Al Qaeda says it was behind Algeria bombing: website

A015280810.jpgDUBAI (Reuters) – Al Qaeda’s North Africa wing said it was behind a deadly suicide bombing in Algeria on Sunday, according to a statement posted on the Internet on Wednesday.

A car bomb exploded near a police station in the town of Tizi Ouzou, east of Algiers, on Sunday, wounding 25 people including four policemen.

The group, al Qaeda organization in the Islamic Maghreb, identified the bomber as Makhlouf Abou-Mariam and said his truck was laden with 600 kg (1,320 pounds) of an unspecified explosive material.

The explosion destroyed a dozen cars, ripped the facade off a small block of apartments, gouged chunks of masonry from the walls of other nearby buildings and shattered windows in the town centre.

“We tell the sons of France and the slaves of America, and (we tell) their masters too, that our finger is on the trigger and the convoys of martyrs are longing to rampage your bastions in defense of our Islamic nation,” the group said in the statement posted on an Islamist website.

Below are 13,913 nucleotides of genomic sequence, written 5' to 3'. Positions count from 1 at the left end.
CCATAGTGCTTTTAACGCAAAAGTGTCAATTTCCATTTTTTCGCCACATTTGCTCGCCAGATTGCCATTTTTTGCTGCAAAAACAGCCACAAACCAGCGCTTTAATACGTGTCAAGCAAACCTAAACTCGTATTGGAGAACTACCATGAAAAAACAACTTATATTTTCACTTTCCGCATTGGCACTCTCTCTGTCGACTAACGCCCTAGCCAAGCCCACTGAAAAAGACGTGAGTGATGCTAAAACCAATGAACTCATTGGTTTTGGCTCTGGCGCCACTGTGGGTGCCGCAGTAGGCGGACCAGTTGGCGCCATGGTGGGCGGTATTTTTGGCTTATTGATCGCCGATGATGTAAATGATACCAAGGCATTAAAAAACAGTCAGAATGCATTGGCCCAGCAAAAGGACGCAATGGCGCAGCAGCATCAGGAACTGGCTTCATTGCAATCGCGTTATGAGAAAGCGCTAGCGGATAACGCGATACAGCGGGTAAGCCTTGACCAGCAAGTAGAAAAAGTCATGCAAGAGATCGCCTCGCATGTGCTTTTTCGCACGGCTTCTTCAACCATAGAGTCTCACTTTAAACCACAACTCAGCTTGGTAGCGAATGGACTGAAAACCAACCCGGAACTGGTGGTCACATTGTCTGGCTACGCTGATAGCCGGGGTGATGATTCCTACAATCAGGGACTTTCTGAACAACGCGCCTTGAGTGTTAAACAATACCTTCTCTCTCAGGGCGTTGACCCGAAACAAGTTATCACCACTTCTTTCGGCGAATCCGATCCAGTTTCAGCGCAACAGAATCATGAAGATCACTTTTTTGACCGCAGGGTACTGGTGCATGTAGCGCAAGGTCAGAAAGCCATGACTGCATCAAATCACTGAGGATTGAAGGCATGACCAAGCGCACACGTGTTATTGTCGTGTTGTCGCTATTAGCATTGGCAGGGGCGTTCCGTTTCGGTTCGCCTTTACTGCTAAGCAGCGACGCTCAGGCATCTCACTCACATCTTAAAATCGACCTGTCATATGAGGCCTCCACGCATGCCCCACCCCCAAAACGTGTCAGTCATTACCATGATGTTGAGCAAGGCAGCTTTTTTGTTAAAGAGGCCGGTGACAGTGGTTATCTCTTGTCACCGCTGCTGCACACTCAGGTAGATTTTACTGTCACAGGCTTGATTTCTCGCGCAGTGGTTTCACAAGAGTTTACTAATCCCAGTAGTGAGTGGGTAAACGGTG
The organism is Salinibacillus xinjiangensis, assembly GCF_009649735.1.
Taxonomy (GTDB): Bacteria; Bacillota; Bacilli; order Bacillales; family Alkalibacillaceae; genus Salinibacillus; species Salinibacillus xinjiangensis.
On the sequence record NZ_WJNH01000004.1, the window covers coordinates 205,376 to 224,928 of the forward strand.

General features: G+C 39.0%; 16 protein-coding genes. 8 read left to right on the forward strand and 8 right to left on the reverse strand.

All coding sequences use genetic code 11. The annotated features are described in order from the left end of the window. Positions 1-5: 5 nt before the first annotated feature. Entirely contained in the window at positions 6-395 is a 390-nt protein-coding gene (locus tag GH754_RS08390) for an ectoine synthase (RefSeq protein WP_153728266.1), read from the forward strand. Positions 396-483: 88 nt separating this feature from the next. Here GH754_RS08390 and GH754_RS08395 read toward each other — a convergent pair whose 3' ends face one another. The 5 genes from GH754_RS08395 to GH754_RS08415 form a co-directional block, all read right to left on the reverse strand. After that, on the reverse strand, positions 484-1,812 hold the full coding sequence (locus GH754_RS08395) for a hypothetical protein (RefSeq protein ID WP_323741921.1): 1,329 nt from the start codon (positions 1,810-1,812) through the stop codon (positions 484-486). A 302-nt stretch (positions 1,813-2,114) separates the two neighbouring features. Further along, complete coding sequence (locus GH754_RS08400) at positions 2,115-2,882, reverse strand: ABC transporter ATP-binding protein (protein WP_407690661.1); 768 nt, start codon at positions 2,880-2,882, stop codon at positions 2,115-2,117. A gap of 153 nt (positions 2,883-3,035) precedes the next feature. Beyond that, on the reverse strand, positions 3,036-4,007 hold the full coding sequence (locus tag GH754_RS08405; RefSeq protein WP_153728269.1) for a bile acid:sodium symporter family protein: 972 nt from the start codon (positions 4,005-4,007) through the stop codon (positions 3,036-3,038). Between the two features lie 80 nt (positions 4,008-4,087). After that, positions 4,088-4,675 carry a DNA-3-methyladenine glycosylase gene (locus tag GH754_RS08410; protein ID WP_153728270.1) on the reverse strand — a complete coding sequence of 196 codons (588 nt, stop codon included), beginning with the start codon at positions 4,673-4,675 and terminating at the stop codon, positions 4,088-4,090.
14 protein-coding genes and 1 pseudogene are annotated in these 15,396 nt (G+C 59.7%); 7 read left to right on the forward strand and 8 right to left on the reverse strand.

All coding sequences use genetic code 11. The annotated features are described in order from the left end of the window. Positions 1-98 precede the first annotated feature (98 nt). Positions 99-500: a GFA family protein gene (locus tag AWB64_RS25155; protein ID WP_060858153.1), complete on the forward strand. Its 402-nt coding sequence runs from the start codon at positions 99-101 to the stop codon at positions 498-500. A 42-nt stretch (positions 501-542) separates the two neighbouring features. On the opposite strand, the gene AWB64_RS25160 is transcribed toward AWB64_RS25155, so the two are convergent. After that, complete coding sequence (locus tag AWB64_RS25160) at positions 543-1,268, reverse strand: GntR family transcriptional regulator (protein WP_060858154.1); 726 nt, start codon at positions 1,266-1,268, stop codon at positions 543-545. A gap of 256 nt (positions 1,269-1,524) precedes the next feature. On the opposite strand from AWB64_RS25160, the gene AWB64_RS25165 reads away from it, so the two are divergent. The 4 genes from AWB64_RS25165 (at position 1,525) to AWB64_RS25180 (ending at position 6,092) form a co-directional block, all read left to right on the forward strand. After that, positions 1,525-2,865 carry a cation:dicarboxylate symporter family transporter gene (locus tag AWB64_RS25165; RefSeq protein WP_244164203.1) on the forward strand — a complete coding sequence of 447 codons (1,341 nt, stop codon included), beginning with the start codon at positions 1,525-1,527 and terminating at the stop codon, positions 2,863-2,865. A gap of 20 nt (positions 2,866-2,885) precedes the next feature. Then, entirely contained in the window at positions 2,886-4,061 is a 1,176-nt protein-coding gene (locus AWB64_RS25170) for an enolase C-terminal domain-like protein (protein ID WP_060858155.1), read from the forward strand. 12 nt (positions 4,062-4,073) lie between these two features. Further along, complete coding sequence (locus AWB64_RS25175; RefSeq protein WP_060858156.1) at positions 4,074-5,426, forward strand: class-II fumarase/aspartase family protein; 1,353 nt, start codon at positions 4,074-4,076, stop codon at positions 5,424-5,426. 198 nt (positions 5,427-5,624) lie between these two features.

The group also posted a picture of Abu-Mariam, who appeared to be in his 20s, wearing a green turban and holding a pistol in one hand and a grenade in the other with three assault rifles nearby.

The group has claimed several attacks in past including the twin suicide bombings of U.N. offices and a court building in Algiers in December 2007, which killed 41 people, 17 of them United Nations staff.

Algeria is emerging from more than a decade of conflict that began when in 1992 the military-backed government scrapped legislative elections a radical Islamic party was poised to win. About 150,000 people have died during the ensuing violence.

The bloodshed has subsided in recent years and in 2006 the government freed more than 2,000 former Islamist guerrillas under an amnesty designed to put an end to the conflict.

But a hard core of several hundred rebels fights on as members of al Qaeda’s North Africa wing, which was previously known as the Salafist Group for Preaching and Combat or GSPC.

Check Also

France reopens Libya embassy after 7-year closure

Most diplomats and other foreigners left the North African country after repeated attacks and kidnappings. …